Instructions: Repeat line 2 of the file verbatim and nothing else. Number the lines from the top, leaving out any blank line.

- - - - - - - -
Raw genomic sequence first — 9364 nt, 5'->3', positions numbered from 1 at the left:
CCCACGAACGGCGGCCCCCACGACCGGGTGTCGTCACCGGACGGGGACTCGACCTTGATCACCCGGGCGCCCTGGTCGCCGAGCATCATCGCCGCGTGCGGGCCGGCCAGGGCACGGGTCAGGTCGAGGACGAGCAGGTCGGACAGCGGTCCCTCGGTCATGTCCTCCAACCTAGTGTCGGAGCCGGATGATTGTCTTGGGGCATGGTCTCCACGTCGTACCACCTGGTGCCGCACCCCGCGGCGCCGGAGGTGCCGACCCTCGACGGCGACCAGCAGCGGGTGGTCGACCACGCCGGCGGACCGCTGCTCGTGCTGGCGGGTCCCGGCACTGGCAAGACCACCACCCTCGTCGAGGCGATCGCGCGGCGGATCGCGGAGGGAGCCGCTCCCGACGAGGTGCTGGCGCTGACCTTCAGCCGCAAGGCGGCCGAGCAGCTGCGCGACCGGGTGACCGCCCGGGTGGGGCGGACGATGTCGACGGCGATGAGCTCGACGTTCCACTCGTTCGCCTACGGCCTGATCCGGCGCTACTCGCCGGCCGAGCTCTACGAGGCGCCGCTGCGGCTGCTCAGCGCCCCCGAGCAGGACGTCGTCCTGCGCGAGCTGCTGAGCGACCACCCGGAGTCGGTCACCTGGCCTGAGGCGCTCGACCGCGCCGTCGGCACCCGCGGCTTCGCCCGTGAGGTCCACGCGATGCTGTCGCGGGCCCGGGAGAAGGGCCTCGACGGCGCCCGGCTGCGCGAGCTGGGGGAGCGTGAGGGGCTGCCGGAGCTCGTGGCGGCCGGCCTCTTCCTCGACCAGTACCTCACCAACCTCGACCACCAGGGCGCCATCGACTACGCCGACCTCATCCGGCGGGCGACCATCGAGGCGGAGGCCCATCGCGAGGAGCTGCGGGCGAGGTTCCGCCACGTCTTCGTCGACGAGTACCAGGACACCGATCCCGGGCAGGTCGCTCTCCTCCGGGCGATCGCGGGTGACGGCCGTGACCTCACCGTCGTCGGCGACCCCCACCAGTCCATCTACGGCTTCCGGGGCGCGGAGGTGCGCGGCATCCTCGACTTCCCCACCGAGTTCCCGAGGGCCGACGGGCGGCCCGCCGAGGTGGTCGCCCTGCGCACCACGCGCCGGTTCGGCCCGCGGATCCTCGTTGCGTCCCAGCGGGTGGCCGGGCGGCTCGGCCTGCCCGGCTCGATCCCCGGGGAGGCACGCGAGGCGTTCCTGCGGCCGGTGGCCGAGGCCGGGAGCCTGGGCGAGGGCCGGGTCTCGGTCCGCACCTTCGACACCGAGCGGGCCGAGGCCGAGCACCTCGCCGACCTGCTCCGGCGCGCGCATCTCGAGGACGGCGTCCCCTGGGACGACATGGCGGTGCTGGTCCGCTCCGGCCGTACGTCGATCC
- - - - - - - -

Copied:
CCCACGAACGGCGGCCCCCACGACCGGGTGTCGTCACCGGACGGGGACTCGACCTTGATCACCCGGGCGCCCTGGTCGCCGAGCATCATCGCCGCGTGCGGGCCGGCCAGGGCACGGGTCAGGTCGAGGACGAGCAGGTCGGACAGCGGTCCCTCGGTCATGTCCTCCAACCTAGTGTCGGAGCCGGATGATTGTCTTGGGGCATGGTCTCCACGTCGTACCACCTGGTGCCGCACCCCGCGGCGCCGGAGGTGCCGACCCTCGACGGCGACCAGCAGCGGGTGGTCGACCACGCCGGCGGACCGCTGCTCGTGCTGGCGGGTCCCGGCACTGGCAAGACCACCACCCTCGTCGAGGCGATCGCGCGGCGGATCGCGGAGGGAGCCGCTCCCGACGAGGTGCTGGCGCTGACCTTCAGCCGCAAGGCGGCCGAGCAGCTGCGCGACCGGGTGACCGCCCGGGTGGGGCGGACGATGTCGACGGCGATGAGCTCGACGTTCCACTCGTTCGCCTACGGCCTGATCCGGCGCTACTCGCCGGCCGAGCTCTACGAGGCGCCGCTGCGGCTGCTCAGCGCCCCCGAGCAGGACGTCGTCCTGCGCGAGCTGCTGAGCGACCACCCGGAGTCGGTCACCTGGCCTGAGGCGCTCGACCGCGCCGTCGGCACCCGCGGCTTCGCCCGTGAGGTCCACGCGATGCTGTCGCGGGCCCGGGAGAAGGGCCTCGACGGCGCCCGGCTGCGCGAGCTGGGGGAGCGTGAGGGGCTGCCGGAGCTCGTGGCGGCCGGCCTCTTCCTCGACCAGTACCTCACCAACCTCGACCACCAGGGCGCCATCGACTACGCCGACCTCATCCGGCGGGCGACCATCGAGGCGGAGGCCCATCGCGAGGAGCTGCGGGCGAGGTTCCGCCACGTCTTCGTCGACGAGTACCAGGACACCGATCCCGGGCAGGTCGCTCTCCTCCGGGCGATCGCGGGTGACGGCCGTGACCTCACCGTCGTCGGCGACCCCCACCAGTCCATCTACGGCTTCCGGGGCGCGGAGGTGCGCGGCATCCTCGACTTCCCCACCGAGTTCCCGAGGGCCGACGGGCGGCCCGCCGAGGTGGTCGCCCTGCGCACCACGCGCCGGTTCGGCCCGCGGATCCTCGTTGCGTCCCAGCGGGTGGCCGGGCGGCTCGGCCTGCCCGGCTCGATCCCCGGGGAGGCACGCGAGGCGTTCCTGCGGCCGGTGGCCGAGGCCGGGAGCCTGGGCGAGGGCCGGGTCTCGGTCCGCACCTTCGACACCGAGCGGGCCGAGGCCGAGCACCTCGCCGACCTGCTCCGGCGCGCGCATCTCGAGGACGGCGTCCCCTGGGACGACATGGCGGTGCTGGTCCGCTCCGGCCGTACGTCGATCC